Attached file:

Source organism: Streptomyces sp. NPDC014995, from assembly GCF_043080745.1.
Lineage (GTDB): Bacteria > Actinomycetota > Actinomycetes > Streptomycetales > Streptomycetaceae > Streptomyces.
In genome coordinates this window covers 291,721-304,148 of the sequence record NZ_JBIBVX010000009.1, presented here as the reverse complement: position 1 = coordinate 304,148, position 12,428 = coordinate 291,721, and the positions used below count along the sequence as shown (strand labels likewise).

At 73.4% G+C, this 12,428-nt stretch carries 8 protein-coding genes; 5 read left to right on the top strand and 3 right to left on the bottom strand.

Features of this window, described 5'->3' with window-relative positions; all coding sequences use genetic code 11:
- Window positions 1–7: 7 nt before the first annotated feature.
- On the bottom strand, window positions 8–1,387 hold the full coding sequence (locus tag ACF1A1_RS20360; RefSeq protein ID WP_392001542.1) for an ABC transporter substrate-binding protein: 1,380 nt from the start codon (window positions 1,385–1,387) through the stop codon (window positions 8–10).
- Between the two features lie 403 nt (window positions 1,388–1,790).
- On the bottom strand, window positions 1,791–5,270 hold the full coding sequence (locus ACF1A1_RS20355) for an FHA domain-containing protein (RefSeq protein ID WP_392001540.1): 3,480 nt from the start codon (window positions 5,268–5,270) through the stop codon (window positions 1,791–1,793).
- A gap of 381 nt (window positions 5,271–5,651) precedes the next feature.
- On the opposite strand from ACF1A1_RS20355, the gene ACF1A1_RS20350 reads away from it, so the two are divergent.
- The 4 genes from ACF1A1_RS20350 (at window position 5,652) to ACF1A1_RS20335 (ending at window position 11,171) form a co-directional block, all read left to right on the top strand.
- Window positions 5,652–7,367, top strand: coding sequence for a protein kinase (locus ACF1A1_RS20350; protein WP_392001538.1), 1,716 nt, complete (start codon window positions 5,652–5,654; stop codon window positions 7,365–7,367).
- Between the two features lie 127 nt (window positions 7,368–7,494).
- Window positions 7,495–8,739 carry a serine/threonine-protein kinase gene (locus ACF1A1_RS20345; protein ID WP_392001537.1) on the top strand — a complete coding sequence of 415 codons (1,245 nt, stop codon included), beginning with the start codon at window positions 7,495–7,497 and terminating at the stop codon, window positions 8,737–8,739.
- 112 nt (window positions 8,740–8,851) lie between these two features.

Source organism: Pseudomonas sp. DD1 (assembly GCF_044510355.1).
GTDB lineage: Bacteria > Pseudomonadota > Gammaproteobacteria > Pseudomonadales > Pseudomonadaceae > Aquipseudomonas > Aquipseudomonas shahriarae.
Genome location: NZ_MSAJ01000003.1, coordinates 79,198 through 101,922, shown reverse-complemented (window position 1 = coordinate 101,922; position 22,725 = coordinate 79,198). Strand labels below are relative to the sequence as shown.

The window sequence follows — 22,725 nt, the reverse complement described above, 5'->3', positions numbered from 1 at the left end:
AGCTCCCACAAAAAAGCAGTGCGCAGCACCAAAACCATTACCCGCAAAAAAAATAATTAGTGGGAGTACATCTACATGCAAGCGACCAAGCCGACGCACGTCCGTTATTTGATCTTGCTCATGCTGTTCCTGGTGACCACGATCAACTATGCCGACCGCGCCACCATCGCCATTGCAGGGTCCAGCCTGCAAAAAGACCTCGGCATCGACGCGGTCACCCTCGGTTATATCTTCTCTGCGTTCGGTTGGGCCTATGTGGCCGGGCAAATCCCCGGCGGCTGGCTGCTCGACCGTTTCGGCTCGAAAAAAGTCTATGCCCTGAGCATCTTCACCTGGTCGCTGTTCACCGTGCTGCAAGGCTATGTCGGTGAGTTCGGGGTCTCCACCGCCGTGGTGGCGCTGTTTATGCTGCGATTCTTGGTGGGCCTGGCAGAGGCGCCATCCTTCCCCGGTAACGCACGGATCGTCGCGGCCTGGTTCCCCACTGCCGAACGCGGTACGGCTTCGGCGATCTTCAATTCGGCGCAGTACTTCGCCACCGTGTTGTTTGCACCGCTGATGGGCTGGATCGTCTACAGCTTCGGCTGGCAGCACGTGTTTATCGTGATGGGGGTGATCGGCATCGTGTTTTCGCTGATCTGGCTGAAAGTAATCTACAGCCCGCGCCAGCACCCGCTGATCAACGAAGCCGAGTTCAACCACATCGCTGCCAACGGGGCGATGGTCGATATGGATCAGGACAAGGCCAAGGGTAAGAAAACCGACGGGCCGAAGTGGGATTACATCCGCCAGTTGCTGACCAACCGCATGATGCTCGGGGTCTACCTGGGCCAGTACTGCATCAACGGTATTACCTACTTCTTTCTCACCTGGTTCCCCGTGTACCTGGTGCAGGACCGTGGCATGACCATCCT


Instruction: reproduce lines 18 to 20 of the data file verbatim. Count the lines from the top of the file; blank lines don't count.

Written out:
GTDB lineage: Bacteria > Pseudomonadota > Gammaproteobacteria > Pseudomonadales > Pseudomonadaceae > Aquipseudomonas > Aquipseudomonas shahriarae.
Genome location: NZ_MSAJ01000003.1, coordinates 79,198 through 101,922, shown reverse-complemented (window position 1 = coordinate 101,922; position 22,725 = coordinate 79,198). Strand labels below are relative to the sequence as shown.

The window sequence follows — 22,725 nt, the reverse complement described above, 5'->3', positions numbered from 1 at the left end: